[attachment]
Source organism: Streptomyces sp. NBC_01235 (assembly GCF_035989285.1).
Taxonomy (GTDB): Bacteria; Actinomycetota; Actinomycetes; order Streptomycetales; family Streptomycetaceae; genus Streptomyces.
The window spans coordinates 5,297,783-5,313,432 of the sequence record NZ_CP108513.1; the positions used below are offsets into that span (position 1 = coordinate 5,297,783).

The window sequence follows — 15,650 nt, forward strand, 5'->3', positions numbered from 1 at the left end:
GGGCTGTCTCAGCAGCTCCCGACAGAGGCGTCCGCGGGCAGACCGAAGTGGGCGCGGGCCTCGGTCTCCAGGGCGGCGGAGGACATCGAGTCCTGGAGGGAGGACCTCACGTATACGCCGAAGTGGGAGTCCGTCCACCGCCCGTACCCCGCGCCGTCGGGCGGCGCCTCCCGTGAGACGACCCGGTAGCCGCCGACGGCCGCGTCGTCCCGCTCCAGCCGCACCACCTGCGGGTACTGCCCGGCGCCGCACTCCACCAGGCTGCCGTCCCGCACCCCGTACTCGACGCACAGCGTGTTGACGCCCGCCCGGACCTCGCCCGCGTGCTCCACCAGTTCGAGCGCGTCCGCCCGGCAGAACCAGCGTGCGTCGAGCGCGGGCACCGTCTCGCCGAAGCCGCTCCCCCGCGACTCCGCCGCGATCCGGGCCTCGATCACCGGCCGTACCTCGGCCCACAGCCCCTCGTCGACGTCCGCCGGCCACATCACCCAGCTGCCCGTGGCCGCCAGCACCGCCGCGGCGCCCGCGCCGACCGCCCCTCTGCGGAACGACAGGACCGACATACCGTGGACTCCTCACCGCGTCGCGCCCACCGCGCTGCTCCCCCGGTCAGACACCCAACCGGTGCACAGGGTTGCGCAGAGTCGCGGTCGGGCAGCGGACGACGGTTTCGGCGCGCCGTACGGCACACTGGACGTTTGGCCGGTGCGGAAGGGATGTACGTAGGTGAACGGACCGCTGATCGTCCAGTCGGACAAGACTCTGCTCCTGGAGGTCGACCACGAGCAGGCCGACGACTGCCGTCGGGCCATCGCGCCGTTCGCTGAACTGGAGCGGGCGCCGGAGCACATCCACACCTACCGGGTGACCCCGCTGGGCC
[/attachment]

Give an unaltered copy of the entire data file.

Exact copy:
Source organism: Streptomyces sp. NBC_01235 (assembly GCF_035989285.1).
Taxonomy (GTDB): Bacteria; Actinomycetota; Actinomycetes; order Streptomycetales; family Streptomycetaceae; genus Streptomyces.
The window spans coordinates 5,297,783-5,313,432 of the sequence record NZ_CP108513.1; the positions used below are offsets into that span (position 1 = coordinate 5,297,783).

The window sequence follows — 15,650 nt, forward strand, 5'->3', positions numbered from 1 at the left end:
GGGCTGTCTCAGCAGCTCCCGACAGAGGCGTCCGCGGGCAGACCGAAGTGGGCGCGGGCCTCGGTCTCCAGGGCGGCGGAGGACATCGAGTCCTGGAGGGAGGACCTCACGTATACGCCGAAGTGGGAGTCCGTCCACCGCCCGTACCCCGCGCCGTCGGGCGGCGCCTCCCGTGAGACGACCCGGTAGCCGCCGACGGCCGCGTCGTCCCGCTCCAGCCGCACCACCTGCGGGTACTGCCCGGCGCCGCACTCCACCAGGCTGCCGTCCCGCACCCCGTACTCGACGCACAGCGTGTTGACGCCCGCCCGGACCTCGCCCGCGTGCTCCACCAGTTCGAGCGCGTCCGCCCGGCAGAACCAGCGTGCGTCGAGCGCGGGCACCGTCTCGCCGAAGCCGCTCCCCCGCGACTCCGCCGCGATCCGGGCCTCGATCACCGGCCGTACCTCGGCCCACAGCCCCTCGTCGACGTCCGCCGGCCACATCACCCAGCTGCCCGTGGCCGCCAGCACCGCCGCGGCGCCCGCGCCGACCGCCCCTCTGCGGAACGACAGGACCGACATACCGTGGACTCCTCACCGCGTCGCGCCCACCGCGCTGCTCCCCCGGTCAGACACCCAACCGGTGCACAGGGTTGCGCAGAGTCGCGGTCGGGCAGCGGACGACGGTTTCGGCGCGCCGTACGGCACACTGGACGTTTGGCCGGTGCGGAAGGGATGTACGTAGGTGAACGGACCGCTGATCGTCCAGTCGGACAAGACTCTGCTCCTGGAGGTCGACCACGAGCAGGCCGACGACTGCCGTCGGGCCATCGCGCCGTTCGCTGAACTGGAGCGGGCGCCGGAGCACATCCACACCTACCGGGTGACCCCGCTGGGCC